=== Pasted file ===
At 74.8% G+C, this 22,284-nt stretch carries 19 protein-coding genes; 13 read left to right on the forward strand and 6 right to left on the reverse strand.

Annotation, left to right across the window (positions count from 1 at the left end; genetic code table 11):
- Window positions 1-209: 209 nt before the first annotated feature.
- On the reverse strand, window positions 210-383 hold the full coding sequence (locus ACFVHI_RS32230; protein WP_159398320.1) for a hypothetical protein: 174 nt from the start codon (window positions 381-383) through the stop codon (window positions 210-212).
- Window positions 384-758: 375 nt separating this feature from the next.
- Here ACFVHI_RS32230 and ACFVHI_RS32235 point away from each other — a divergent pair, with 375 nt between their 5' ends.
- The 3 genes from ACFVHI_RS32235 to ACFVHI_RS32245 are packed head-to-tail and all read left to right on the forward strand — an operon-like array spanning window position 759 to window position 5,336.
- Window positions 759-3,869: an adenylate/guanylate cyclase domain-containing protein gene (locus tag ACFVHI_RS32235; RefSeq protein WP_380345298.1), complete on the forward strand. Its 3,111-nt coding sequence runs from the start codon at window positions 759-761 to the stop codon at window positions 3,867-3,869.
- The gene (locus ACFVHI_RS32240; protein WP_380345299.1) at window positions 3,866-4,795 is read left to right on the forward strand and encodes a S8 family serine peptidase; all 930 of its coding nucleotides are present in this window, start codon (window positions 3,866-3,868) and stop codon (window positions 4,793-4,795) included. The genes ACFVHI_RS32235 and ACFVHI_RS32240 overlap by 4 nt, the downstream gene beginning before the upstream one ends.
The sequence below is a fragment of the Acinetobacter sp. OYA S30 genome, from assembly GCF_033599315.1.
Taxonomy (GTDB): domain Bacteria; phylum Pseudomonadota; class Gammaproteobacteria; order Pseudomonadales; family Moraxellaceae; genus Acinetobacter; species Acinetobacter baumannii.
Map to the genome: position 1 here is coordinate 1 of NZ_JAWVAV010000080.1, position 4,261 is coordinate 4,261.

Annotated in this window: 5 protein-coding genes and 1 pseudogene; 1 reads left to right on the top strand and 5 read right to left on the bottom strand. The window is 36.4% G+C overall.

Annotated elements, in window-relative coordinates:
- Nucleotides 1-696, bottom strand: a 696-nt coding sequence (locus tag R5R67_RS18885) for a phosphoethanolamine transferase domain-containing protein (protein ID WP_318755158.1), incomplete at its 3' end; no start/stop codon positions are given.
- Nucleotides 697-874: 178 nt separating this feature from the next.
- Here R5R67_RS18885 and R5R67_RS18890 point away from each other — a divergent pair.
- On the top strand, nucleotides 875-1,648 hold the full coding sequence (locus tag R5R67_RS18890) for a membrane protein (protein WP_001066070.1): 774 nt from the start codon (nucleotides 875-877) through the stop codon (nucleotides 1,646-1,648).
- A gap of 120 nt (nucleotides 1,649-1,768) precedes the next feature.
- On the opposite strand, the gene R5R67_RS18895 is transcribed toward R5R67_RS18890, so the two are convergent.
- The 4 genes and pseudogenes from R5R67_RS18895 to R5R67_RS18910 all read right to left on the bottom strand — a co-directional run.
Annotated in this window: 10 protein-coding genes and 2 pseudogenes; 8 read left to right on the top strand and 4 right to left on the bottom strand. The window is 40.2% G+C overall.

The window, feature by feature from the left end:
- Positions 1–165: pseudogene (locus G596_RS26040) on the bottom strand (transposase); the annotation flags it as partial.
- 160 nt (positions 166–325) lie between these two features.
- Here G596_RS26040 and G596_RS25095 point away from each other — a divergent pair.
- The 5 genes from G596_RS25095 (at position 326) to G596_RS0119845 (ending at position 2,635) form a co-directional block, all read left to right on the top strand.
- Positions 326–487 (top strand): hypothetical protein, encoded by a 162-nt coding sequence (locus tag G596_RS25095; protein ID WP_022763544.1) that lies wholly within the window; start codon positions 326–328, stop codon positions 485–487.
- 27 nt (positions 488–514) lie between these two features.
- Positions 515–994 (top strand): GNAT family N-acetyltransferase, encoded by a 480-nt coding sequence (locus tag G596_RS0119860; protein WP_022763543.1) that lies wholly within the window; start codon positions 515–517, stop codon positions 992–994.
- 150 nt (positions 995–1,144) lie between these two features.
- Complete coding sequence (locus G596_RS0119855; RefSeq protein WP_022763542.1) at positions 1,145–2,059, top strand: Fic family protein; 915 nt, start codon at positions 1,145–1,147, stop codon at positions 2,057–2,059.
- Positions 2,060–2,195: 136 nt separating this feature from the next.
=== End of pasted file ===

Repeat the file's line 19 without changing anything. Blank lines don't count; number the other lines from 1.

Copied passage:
- A gap of 120 nt (nucleotides 1,649-1,768) precedes the next feature.